This article may contain information on medical procedures that are not recommended or endorsed by Catholic Health Partners. Promotion of this topic is prohibited by the Ethical and Religious Directives for Catholic Health Services. In the Ethical and Religious Directives, Catholic health institutions are prohibited from condoning contraceptive practices. Married couples should be given information about natural family planning
as well as the church’s teachings on responsible parenthood. The information in this article is designed for educational purposes only. It is not provided as a professional service or as medical advice for specific patients.
|Over-the-counter birth control|
Over-the-counter birth control methods are used during sex to avoid pregnancy and sometimes to prevent sexually transmitted infections (STIs). Over-the-counter means that they can be purchased by anyone, without a doctor's prescription.
For more information about birth control options, see:
Birth control - over the counter; Contraceptives - over the counter
Over-the-counter birth control methods are not as effective against pregnancy as some prescription methods. However, they are more effective against STIs than any other method except not having intercourse (abstinence). They enable people to protect themselves against pregnancies and STIs without having to:
- Deal with long-term side effects
- Spend a lot of money
- Wait for a doctor's appointment
- A male condom is a thin sheath placed on the penis. In the case of the female condom, the condom is placed inside the vagina before intercourse. Semen is collected inside the condom, which must be carefully held in place and then removed after intercourse.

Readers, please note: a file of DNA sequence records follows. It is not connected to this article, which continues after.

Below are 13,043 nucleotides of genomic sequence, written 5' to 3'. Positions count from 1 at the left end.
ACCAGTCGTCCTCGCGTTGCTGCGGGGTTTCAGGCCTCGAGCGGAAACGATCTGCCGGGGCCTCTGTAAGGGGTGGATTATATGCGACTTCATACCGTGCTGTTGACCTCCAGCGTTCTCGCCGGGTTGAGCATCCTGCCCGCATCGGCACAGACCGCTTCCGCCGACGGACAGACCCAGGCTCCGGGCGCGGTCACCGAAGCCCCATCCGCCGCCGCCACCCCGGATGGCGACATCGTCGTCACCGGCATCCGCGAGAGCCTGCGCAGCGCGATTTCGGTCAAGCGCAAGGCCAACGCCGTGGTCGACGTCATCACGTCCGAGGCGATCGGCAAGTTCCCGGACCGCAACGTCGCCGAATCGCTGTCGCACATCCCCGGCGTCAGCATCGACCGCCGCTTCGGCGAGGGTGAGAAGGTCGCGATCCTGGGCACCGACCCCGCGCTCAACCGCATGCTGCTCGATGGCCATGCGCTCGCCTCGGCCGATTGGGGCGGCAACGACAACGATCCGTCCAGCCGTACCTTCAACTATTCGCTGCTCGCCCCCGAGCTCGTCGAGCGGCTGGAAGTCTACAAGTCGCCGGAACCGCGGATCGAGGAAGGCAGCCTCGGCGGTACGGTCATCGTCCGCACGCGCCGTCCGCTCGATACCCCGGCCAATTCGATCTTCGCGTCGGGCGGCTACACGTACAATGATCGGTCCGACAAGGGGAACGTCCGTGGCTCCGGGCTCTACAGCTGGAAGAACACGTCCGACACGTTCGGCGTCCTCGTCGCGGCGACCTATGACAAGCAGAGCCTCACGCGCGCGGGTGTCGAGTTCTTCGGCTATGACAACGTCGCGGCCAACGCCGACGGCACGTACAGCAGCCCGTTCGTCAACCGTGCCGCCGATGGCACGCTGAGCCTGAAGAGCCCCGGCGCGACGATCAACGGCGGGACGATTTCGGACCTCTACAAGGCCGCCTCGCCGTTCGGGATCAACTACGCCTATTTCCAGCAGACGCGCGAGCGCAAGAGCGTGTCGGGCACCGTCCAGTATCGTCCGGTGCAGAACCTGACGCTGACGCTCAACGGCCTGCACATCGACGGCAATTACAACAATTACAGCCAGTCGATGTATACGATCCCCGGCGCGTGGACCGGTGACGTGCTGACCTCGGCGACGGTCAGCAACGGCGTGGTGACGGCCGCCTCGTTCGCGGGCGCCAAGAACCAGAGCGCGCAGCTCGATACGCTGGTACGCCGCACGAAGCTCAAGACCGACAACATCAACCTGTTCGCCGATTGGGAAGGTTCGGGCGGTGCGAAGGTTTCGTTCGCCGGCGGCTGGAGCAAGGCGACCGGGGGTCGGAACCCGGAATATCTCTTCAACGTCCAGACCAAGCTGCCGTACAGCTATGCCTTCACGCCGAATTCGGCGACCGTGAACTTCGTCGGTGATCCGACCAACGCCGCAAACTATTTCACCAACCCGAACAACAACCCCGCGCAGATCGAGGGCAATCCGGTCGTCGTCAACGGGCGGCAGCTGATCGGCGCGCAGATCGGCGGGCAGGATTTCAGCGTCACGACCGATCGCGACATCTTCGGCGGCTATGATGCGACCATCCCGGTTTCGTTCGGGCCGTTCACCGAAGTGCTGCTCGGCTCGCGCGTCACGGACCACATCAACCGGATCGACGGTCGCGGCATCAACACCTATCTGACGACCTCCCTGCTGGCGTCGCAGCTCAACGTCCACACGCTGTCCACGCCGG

- About 14 pregnancies occur out of 100 couples using male condoms over 1 year. About 21 pregnancies occur out of 100 couples using female condoms. Condoms are more effective when spermicide is also used.
- Condoms are available in most drug and grocery stores. Some family planning clinics may offer free condoms.
- Latex condoms help prevent HIV and other STIs.
- Spermicides are chemical gels, foams, creams, or suppositories that kill sperm. They are inserted into the vagina before intercourse.
- They can be purchased in most drug and grocery stores.
- This method used by itself is not very effective. About 26 pregnancies occur out of 100 women using this method alone over 1 year. Therefore, spermicides are often combined with other methods (such as condoms or diaphragm) for extra protection.
- Spermicides are generally combined with other methods (such as condoms or diaphragm) as extra protection.
- Warning: The spermicide nonoxynol-9 can help prevent pregnancy, but also may increase the risk of HIV transmission.
- Risks include irritation and allergic reactions.
- Vaginal contraceptive sponges are soft artificial sponges covered with a spermicide. Before intercourse, the sponge is moistened, inserted into the vagina, and placed over the cervix. After intercourse, the sponge is left in place for 6 - 8 hours.
- The sponge is similar to the diaphragm (which you must get from a doctor) as a barrier protection method.
- About 18 - 28 pregnancies occur out of every 100 women using this method over 1 year. The sponge may be more effective in women who have not already given birth to a baby.
Risks include irritation, allergic reaction, trouble removing the sponge. In rare cases, toxic shock syndrome may occur.
EMERGENCY ("MORNING AFTER") BIRTH CONTROL
- The "morning after" pill consists of two doses of hormone pills taken within 72 hours after unprotected intercourse.
- The emergency contraceptive pill is available as either single pill (Plan B One-Step) or as two pills (Plan B, Next Choice). See: Emergency contraception
Amy JJ, Tripathi V. Contraception for women: an evidence based overview. BMJ. 2009 Aug 7;339.
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Review Date: 3/30/2010
Review By: David Zieve, MD, MHA, Medical Director, A.D.A.M., Inc., and Susan Storck, MD, FACOG, Chief, Eastside Department of Obstetrics and Gynecology, Group Health Cooperative of Puget Sound, Redmond, Washington; Clinical Teaching Faculty, Department of Obstetrics and Gynecology, University of Washington School of Medicine.
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